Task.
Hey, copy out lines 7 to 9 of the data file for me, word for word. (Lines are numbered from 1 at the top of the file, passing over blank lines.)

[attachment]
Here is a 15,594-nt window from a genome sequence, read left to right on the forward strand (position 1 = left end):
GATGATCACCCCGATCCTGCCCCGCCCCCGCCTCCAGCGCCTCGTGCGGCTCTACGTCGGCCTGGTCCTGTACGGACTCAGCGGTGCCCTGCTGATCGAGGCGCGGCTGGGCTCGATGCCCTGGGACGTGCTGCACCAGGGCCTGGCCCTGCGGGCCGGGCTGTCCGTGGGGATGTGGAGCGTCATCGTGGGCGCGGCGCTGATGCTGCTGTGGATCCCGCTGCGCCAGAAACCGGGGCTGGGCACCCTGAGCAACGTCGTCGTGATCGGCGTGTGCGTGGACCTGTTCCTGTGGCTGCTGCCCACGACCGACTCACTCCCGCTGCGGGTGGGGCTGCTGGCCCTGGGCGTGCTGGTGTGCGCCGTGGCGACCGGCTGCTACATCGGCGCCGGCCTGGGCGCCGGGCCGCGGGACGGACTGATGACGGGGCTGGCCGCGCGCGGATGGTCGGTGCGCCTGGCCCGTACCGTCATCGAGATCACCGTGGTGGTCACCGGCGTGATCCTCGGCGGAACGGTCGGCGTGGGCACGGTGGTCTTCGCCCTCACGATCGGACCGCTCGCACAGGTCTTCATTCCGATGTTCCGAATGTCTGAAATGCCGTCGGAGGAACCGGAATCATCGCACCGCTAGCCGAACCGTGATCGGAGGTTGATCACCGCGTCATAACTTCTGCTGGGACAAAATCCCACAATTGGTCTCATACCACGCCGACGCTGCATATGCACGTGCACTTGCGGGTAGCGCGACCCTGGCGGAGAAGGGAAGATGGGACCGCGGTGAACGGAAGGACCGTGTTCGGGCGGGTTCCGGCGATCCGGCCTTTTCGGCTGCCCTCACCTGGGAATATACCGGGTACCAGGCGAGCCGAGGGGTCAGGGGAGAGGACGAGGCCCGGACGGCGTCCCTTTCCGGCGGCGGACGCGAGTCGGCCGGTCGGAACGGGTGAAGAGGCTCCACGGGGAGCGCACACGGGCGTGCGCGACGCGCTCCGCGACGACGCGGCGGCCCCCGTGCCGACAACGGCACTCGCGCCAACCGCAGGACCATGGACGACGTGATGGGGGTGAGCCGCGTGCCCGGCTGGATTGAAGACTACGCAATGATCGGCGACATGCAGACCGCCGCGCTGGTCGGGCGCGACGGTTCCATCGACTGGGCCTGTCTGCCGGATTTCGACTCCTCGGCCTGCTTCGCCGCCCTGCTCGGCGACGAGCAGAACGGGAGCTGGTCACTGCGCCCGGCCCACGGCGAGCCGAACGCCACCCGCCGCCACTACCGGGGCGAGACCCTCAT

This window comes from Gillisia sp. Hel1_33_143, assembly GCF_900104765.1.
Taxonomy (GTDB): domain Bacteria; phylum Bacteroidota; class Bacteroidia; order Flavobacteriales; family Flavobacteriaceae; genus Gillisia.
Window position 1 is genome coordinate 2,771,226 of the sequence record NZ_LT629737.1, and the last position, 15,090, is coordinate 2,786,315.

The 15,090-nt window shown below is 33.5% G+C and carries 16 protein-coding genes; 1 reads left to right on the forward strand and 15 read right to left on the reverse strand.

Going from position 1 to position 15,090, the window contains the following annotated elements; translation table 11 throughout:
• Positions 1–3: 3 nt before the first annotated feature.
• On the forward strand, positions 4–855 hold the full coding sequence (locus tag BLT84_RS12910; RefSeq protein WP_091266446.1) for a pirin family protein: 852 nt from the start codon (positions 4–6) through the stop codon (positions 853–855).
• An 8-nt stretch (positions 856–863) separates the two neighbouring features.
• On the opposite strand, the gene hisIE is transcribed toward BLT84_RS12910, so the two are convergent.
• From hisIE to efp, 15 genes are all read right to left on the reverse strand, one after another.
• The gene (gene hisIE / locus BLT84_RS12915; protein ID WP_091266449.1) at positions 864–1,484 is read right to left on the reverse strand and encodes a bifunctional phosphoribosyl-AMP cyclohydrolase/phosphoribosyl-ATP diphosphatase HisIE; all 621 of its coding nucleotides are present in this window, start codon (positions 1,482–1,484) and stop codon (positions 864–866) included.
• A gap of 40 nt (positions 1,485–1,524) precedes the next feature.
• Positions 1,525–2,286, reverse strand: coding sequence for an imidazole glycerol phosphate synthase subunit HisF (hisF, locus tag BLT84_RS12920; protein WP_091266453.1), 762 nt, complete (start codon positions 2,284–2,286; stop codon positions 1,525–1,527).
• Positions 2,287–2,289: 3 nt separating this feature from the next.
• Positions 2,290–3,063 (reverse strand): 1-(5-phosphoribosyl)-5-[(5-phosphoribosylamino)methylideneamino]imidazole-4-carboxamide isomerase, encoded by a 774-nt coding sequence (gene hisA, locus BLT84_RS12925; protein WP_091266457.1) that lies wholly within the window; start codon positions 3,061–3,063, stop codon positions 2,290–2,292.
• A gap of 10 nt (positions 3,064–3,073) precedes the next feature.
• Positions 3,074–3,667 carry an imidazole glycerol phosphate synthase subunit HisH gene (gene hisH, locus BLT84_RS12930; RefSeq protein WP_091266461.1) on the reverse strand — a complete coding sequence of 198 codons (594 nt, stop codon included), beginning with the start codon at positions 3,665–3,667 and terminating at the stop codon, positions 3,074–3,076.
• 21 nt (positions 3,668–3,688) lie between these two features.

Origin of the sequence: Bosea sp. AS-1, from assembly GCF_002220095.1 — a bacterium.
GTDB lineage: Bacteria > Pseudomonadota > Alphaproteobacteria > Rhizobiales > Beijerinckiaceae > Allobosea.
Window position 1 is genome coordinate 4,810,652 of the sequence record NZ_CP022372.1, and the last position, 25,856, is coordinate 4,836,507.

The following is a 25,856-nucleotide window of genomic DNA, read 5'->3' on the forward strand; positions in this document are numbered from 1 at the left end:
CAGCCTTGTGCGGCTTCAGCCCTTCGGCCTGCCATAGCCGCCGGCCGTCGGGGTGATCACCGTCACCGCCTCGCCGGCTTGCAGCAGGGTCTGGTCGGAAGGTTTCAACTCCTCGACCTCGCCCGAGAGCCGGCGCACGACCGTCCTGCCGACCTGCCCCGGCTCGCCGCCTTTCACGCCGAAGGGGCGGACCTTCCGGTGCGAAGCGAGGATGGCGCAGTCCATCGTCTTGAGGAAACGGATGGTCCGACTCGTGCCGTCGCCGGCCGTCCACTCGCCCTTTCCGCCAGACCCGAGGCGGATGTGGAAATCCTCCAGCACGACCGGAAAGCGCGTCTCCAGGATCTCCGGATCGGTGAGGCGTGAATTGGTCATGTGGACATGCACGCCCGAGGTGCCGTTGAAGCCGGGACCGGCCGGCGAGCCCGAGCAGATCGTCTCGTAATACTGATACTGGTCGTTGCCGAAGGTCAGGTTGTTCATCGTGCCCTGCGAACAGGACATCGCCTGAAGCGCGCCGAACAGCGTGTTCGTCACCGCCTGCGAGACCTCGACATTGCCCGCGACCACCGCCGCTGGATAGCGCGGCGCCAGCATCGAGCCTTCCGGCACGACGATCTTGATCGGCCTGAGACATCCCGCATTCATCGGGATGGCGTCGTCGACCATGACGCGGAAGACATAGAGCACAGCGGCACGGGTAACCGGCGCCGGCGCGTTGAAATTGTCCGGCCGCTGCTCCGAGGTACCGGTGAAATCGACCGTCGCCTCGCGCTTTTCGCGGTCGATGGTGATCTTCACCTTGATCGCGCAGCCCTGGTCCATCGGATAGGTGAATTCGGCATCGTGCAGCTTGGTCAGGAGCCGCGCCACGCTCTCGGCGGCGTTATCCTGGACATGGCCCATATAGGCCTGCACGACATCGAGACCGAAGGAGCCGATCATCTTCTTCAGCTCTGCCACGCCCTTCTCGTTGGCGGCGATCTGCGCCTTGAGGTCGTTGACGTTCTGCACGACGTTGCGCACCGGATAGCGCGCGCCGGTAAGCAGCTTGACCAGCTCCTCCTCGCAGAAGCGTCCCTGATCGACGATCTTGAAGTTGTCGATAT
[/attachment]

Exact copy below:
Going from position 1 to position 15,090, the window contains the following annotated elements; translation table 11 throughout:
• Positions 1–3: 3 nt before the first annotated feature.
• On the forward strand, positions 4–855 hold the full coding sequence (locus tag BLT84_RS12910; RefSeq protein WP_091266446.1) for a pirin family protein: 852 nt from the start codon (positions 4–6) through the stop codon (positions 853–855).